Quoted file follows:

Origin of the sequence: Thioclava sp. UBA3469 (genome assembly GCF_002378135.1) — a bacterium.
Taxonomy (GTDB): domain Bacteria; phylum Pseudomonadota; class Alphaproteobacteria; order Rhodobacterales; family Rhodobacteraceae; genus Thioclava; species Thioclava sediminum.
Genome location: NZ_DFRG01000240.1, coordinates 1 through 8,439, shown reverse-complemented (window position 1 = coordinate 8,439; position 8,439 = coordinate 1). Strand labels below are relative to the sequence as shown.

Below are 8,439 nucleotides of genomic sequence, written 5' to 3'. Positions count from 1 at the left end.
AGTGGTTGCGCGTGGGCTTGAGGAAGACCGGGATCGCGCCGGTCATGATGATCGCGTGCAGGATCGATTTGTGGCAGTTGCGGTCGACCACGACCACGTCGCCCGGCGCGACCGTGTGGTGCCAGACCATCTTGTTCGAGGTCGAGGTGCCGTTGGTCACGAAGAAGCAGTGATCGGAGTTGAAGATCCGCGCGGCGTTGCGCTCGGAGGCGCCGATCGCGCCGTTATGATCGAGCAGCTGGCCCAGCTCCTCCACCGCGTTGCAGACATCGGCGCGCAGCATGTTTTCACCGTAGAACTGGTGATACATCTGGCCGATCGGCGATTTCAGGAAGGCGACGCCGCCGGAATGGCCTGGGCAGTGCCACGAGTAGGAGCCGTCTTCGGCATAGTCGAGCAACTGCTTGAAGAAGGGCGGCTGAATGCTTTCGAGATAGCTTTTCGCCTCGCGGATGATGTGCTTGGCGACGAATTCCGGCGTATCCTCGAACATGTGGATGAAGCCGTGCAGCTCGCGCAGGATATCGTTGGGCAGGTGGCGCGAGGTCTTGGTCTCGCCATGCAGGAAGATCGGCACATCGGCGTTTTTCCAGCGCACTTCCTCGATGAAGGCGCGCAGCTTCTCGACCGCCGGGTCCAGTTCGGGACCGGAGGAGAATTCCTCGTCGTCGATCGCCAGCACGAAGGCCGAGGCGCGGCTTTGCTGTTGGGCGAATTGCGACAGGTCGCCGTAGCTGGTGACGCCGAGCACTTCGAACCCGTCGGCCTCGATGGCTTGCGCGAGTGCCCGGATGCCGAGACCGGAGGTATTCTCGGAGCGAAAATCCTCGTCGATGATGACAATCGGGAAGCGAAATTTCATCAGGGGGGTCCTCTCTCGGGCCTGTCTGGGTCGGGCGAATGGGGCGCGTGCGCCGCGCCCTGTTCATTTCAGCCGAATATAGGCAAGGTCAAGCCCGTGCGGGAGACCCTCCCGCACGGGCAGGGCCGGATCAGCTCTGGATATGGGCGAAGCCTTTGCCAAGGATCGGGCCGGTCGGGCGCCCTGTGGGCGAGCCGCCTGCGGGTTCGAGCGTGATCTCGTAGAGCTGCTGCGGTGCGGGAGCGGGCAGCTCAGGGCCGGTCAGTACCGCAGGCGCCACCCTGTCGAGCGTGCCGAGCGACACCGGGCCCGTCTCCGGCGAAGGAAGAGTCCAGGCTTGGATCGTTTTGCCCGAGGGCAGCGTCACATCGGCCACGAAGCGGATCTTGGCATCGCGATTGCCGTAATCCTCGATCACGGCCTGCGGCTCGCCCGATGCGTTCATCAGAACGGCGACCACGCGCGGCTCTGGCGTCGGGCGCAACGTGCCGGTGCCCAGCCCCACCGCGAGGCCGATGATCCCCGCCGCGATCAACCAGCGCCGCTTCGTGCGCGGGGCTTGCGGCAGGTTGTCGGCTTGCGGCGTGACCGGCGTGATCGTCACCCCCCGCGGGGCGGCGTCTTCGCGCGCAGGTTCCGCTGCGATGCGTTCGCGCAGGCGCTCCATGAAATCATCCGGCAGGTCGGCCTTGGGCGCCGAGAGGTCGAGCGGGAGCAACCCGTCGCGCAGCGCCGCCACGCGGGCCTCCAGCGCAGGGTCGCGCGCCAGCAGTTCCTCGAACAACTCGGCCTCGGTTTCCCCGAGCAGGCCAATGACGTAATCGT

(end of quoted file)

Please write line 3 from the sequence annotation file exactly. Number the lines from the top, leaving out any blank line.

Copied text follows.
Genome location: NZ_DFRG01000240.1, coordinates 1 through 8,439, shown reverse-complemented (window position 1 = coordinate 8,439; position 8,439 = coordinate 1). Strand labels below are relative to the sequence as shown.